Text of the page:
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From Sébastien Brisard <sebastien.bris...@m4x.org>
Subject Re: [math] Consistent use of ExceptionContext [was "using the ExceptionContext facility"]
Date Fri, 26 Aug 2011 18:30:47 GMT
Hello everyone,
>
> 0) key/value pairs that are  "consistently used by everyone throwing
> such an exception" should be named properties of the exception.  So
> in your example of the offending linear operator in
> NonPositiveDefiniteLinearOperatorException, the exception should
> expose a getOffendingOperator method.
> 1) key/value pairs that represent optional or context-variable
> properties of an exception *may* have key names defined in the class
> that throws the exception.
> 2) Whenever keys are "named" and included in API specification, we
> should ask whether or not specialized exceptions or named properties
> of the exceptions being thrown should be defined (i.e. it is a
> warning sign when these names surface in API documentation).
>

this sounds OK to me (I shall keep item 2 in mind). As I tried to
express earlier (Gilles actually did a better job at that than I did),
we went from a specialized getters solution to a "context-only"
solution in MATH-581

> > Let's say that a NonPositiveDefiniteLinearOperatorException e is
> > raised, and I want to retrieve the operator in question. One way to do
> > it would be to have a getter
> > e.getOffendingLinearOperator()
> > In MATH-581, following the discussion entitled "Implementation of
> > Conjugate Gradient (MATH-581)" (started aug, 4), we finally went for
> > the more flexible
> > e.getContext().getValue("offending operator")
>
> I am assuming that the main difference between using the "ExceptionContext"
> and passing information in the exception's constructor is that in the
> latter, the information will unconditionally appear in the string returned
> by "getMessage". The contents of the "ExceptionContext" must be retrieved
> manually because, as is the case for iterative solvers, it could lead to a
> huge message.
> Thus, when debugging an application, one can catch the exception and loop
> over the context keys using the "getKeys()" method, without needing to need
> the key names in advance. [Thus I would keep the key names "private".]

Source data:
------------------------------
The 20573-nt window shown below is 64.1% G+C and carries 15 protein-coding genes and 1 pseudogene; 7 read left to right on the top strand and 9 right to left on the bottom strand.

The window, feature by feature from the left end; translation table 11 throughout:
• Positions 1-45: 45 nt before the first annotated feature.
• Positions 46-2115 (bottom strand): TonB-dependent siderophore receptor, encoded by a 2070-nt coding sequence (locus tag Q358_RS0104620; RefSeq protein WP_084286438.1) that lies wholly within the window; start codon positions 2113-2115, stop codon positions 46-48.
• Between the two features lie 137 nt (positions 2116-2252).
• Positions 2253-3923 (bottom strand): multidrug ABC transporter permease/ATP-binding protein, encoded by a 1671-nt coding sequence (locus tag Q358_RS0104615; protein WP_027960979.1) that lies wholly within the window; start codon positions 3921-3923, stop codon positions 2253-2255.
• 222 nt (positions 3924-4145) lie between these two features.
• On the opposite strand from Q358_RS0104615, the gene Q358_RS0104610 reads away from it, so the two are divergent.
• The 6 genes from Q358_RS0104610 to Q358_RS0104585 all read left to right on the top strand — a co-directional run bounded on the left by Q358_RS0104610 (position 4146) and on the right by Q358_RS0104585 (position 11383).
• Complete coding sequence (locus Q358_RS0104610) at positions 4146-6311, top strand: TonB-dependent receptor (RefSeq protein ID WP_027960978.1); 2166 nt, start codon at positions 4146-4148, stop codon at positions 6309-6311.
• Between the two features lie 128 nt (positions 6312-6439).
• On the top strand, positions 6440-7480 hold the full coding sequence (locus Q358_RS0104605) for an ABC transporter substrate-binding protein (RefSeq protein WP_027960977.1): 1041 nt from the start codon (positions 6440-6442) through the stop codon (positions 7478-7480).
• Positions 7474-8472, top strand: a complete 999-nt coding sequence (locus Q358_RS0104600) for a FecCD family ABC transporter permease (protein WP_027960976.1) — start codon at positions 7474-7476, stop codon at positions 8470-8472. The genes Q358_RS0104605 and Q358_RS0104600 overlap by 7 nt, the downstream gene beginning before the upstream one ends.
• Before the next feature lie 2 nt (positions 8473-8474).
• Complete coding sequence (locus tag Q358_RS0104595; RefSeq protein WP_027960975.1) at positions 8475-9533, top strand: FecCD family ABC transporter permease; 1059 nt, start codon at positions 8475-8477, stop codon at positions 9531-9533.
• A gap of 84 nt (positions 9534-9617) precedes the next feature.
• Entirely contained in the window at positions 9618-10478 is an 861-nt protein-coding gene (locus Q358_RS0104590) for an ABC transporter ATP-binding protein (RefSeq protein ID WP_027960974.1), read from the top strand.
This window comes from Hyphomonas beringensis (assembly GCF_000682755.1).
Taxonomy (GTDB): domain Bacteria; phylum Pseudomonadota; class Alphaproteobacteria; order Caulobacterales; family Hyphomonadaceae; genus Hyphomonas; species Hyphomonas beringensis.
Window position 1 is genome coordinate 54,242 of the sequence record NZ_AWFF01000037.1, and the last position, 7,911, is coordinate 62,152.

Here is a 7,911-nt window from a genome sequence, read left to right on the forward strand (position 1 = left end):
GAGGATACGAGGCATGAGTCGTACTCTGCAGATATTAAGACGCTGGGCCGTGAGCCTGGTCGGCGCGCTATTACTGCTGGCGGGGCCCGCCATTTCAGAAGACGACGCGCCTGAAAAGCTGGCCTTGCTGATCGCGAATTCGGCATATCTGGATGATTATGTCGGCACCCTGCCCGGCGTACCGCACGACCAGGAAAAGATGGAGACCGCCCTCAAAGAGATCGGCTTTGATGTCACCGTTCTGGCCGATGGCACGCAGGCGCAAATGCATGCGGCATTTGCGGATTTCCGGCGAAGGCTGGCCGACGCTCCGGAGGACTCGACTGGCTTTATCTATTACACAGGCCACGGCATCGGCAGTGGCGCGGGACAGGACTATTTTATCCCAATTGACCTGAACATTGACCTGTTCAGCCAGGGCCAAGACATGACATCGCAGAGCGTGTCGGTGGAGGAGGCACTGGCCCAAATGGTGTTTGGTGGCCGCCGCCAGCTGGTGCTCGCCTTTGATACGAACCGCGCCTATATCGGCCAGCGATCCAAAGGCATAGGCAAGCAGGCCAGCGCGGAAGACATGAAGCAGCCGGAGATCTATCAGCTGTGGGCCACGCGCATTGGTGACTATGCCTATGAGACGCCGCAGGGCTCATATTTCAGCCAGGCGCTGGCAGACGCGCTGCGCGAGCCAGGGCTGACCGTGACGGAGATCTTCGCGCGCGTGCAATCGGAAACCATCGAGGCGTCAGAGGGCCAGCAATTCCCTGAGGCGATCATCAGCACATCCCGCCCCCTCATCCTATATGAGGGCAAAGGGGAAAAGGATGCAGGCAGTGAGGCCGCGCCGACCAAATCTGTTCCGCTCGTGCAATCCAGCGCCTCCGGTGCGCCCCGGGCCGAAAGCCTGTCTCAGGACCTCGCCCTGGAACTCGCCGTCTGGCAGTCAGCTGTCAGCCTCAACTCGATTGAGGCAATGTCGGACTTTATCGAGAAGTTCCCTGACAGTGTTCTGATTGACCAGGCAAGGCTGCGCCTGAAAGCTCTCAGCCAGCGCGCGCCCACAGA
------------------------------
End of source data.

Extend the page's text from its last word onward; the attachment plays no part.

>

Phil's suggestion is a mixture of both, based on rule 2. I'm OK to go
(partly) back to the former solution (specialized getters), in fact
the former patch is still attached to the JIRA ticket, so it should
not be too much work...
I still have two questions
1. Gilles seems to be indicating that any object passed to the
exception's constructor should be printed in the exception's message,
which is absolutely unpractical in the present case (hence the choice
of context). My question is: is it a CM requirement that *all*
exception properties be printed by e.getMessage()? I looked for the
answer on the "CM Developers Guide", but did not find anything.
2. My second question refers to what Gilles said earlier
>
> Thus, when debugging an application, one can catch the exception and loop
> over the context keys using the "getKeys()" method, without needing to need
> the key names in advance. [Thus I would keep the key names "private".]
>
I am not sure about the meaning of "private" here. The way I see it:
the name of the key is attributed by the class which throws the
exception, not the exception itself (hence it is "private" from the
perspective of the exception itself). However, to the benefit of
end-users, I think the key name may be kept as a public final static
String within the class. Is that correct?

All the best for now,
Sébastien

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